It’s great to see such attention going into detailing garments – details such as embroidery. Whether applied by hand or by machine, an intense planning stage (my favourite zone!) is usually required. Where each method has its own skill sets, the different types of skill levels for each method also require a learning curve. So the learning never ends… The more you challenge yourself, the more you need to learn. It’s what keeps me going at my own work!
    Your cropped pants with embroidery look great!

    • goodbyevalentino
      Posted at 16:54h, 21 October Reply

      I couldn’t agree more, Jacqueline, and your comment reminds me of Michelangelo’s quote at age 87 – ‘ I am still learning. ‘ 😉

  • Leigh
    Posted at 12:15h, 21 October Reply

    In defense of that woman – as we get older we have found what is important to us, and some learning just is not important. I fiddle with electronics/software all day at work. I do NOT want to fiddle with it at home. I want to sew! (And don’t get me started on a new phone every 5 minutes.) I have a bazillion stitches on my machine, and use maybe 10. So I don’t need a fancy machine either. Doesn’t mean I don’t learn things, it just means that I’ve chosen other things to learn.

    Your pants are super cute. It’s nice to see those embroidery machines being used for something other than disney pictures.

    • Julie Starr
      Posted at 14:30h, 21 October Reply

      Love your comment, Leigh! 👏🏻👏🏻👏🏻

      • Mary Lynn
        Posted at 15:27h, 21 October Reply

        I have to comment as well. Having reached the age where when I skim the obits( I think that’s a sign also) no one who dies and is my age is mourned as having”passed” too soon! I’m not very good at many of the “new” software and computer programs, but I’m trying.. I keep taking classes in Lightroom, Photography and learning my embroidery machine programming.
        I’m usually the class comic relief, but I’m trying and hopefully as Hercule Poirot would sayI’m increasing a few brain cells, rather than losing them. And….. occasionally I
        produce something cute, fun or amazing and I’m so proud! It’s fun to occasionally do something that either surprises, amazes or embarrasses my kids! Keep up the learning, girls!

        • goodbyevalentino
          Posted at 17:06h, 21 October Reply

          Mary Lynn,
          Every sewing class needs a Mary Lynn. You keep us inspired, motivated and in stitches both with and without needles 😊😊 THANK YOU!!

    • goodbyevalentino
      Posted at 17:05h, 21 October Reply


      I strongly compliment you on sticking with the talents and skills that have taken you to the place you are in all your endeavors. Many have much to learn from that practice 🙂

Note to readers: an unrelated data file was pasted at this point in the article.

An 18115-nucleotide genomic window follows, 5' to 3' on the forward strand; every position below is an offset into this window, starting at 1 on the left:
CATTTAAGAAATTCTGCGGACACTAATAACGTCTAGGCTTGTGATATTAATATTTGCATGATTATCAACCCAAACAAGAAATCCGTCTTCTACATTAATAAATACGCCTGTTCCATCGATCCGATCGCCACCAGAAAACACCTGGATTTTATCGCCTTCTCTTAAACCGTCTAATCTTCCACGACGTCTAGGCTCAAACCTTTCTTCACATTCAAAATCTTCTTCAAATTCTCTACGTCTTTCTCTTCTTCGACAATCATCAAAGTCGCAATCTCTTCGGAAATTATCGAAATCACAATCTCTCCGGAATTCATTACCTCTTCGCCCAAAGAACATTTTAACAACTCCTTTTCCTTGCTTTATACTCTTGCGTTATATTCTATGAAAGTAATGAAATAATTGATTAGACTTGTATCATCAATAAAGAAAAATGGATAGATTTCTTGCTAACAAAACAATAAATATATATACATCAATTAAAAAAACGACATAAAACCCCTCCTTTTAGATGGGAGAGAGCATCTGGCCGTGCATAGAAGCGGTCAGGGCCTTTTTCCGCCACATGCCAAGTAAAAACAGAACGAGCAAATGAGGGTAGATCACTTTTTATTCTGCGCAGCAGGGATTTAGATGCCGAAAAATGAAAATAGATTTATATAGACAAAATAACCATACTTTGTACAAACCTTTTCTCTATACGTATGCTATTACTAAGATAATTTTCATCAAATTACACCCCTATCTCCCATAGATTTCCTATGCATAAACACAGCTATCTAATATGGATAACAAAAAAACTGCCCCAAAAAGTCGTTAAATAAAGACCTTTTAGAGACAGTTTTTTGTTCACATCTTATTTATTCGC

• Barbara Hewitt
      Posted at 00:01h, 22 October Reply

      I enjoyed your comment about fiddling with electronics/software, I tend to agree but I like the process of design, from the requests from my college age granddaughter that is often just a picture through the final fitting. Because I’m enjoying the different issues from all 6, it would be fun having the ICON but even with sewing for that many, I’m having trouble justifying the price at my age. As seamstresses and designers, we will always be interested in the new machines and products.

  • Bernadette O'Brien
    Posted at 13:14h, 21 October Reply

    Thanks for sharing your embroidery learning journey. I have an embroidery attachment with my Bernina machine that I have not used yet. Your posts are giving me the courage to believe that I can do it too.

    • goodbyevalentino
      Posted at 17:07h, 21 October Reply

      Absolutely you can do it Bernadette!! Go for it and good luck! 🙂

  • Linda Brooks
    Posted at 15:45h, 21 October Reply

    I love what you did to the pants! I love all you can do with an embroidery machine!!!

    • goodbyevalentino
      Posted at 17:08h, 21 October Reply

      Thank you, Linda! I’m at the tip of the iceberg 😉

  • Joan
    Posted at 16:58h, 21 October Reply

    I’m generally not an embellishment type of girl, but I’ve enjoyed all of your posts on styling of tunics with trim and your embroidered garment tutorials, so I may be a convert, some day!

    • goodbyevalentino
      Posted at 07:42h, 22 October Reply

      Thank you, Joan! A trip to Morocco inspired me to learn more about machine embroidery. Little did I know I would receive an embroidery machine from Pfaff 7 months later to put my thoughts into action!
      I have lots to learn but am loving every minute of it. 🙂

  • Connie Griffin
    Posted at 20:35h, 21 October Reply

    What a lovely update to your cropped pants! Thanks for sharing.

    • goodbyevalentino
      Posted at 07:42h, 22 October Reply

      Many thanks, Connie! My pleasure 😉

  • karen kantra
    Posted at 21:17h, 21 October Reply

    When I saw your posts this morning, I looked up the list price on this machine and went back a few times to look, thinking I perhaps didn’t have enough coffee yet,

    • goodbyevalentino
      Posted at 07:50h, 22 October Reply

      Hi Karen ~It’s no doubt more expensive than the usual sewing machine, I’ve never seen anything like it before.

  • Maggie ecger
    Posted at 21:35h, 21 October Reply

    Like the pants and your shoes match so well.

    • goodbyevalentino
      Posted at 07:50h, 22 October Reply

      Hi Maggie! Thank you – I found the shoes in Spartanburg 😉